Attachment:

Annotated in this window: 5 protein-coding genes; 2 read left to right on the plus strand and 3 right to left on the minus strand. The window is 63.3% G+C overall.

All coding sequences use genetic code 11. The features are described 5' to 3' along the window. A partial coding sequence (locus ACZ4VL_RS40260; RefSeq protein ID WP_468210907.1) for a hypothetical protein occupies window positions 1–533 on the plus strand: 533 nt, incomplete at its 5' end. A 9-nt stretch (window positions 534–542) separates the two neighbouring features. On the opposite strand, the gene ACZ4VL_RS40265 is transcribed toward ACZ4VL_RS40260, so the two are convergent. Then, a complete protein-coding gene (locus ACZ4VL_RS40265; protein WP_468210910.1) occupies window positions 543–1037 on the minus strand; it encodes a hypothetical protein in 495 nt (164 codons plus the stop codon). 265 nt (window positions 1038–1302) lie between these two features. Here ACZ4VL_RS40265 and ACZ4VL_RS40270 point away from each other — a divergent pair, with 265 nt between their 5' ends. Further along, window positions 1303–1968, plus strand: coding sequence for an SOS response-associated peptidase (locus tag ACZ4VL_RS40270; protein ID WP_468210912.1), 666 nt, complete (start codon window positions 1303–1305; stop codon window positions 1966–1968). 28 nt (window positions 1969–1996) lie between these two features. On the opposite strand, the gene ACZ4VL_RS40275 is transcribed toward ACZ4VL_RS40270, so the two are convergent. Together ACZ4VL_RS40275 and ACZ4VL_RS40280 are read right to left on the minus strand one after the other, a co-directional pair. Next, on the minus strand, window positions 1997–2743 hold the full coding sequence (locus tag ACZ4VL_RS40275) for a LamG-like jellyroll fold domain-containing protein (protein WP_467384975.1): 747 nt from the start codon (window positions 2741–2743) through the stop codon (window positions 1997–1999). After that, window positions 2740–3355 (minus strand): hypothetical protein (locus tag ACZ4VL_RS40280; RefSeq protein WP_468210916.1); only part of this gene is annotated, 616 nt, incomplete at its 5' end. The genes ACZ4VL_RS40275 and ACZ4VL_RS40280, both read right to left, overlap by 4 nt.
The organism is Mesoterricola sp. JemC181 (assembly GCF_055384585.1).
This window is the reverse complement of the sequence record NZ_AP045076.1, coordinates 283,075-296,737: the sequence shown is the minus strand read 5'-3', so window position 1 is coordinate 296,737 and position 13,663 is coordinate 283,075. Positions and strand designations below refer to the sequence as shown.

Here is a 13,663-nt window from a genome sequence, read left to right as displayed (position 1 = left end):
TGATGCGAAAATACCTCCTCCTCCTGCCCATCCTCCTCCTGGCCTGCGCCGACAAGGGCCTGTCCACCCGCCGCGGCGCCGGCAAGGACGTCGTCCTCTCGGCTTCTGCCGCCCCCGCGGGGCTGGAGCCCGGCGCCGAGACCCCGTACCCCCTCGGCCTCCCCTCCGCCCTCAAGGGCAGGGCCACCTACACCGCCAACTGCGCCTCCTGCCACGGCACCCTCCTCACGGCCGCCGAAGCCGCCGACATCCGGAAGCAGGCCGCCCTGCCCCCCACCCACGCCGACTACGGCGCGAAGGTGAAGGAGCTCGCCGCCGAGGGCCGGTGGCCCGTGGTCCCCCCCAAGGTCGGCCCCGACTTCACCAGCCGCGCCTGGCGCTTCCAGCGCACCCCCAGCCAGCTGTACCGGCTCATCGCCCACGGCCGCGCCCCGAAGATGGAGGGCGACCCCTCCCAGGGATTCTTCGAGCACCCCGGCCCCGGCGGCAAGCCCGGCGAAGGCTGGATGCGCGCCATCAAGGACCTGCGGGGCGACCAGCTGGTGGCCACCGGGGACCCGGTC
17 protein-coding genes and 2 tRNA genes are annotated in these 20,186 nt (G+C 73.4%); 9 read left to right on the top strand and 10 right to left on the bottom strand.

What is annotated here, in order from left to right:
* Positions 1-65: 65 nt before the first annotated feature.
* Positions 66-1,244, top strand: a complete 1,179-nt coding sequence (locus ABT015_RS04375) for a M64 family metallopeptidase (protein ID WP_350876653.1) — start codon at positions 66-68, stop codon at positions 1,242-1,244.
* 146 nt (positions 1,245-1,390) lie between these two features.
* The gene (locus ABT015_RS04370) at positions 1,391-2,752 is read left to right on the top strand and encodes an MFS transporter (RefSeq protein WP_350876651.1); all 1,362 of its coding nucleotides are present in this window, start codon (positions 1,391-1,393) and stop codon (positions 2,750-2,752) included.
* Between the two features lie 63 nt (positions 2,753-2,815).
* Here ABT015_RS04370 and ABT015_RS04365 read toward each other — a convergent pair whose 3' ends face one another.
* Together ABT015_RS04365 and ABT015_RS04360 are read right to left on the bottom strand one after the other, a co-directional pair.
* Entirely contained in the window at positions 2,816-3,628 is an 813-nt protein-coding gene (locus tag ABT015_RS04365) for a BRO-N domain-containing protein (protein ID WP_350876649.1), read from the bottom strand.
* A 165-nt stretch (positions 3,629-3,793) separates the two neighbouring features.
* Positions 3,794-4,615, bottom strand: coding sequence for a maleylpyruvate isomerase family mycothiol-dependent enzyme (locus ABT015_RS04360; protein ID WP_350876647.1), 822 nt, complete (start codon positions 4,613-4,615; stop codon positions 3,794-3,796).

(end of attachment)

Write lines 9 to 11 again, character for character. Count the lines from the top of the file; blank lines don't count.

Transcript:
* Positions 1-65: 65 nt before the first annotated feature.
* Positions 66-1,244, top strand: a complete 1,179-nt coding sequence (locus ABT015_RS04375) for a M64 family metallopeptidase (protein ID WP_350876653.1) — start codon at positions 66-68, stop codon at positions 1,242-1,244.
* 146 nt (positions 1,245-1,390) lie between these two features.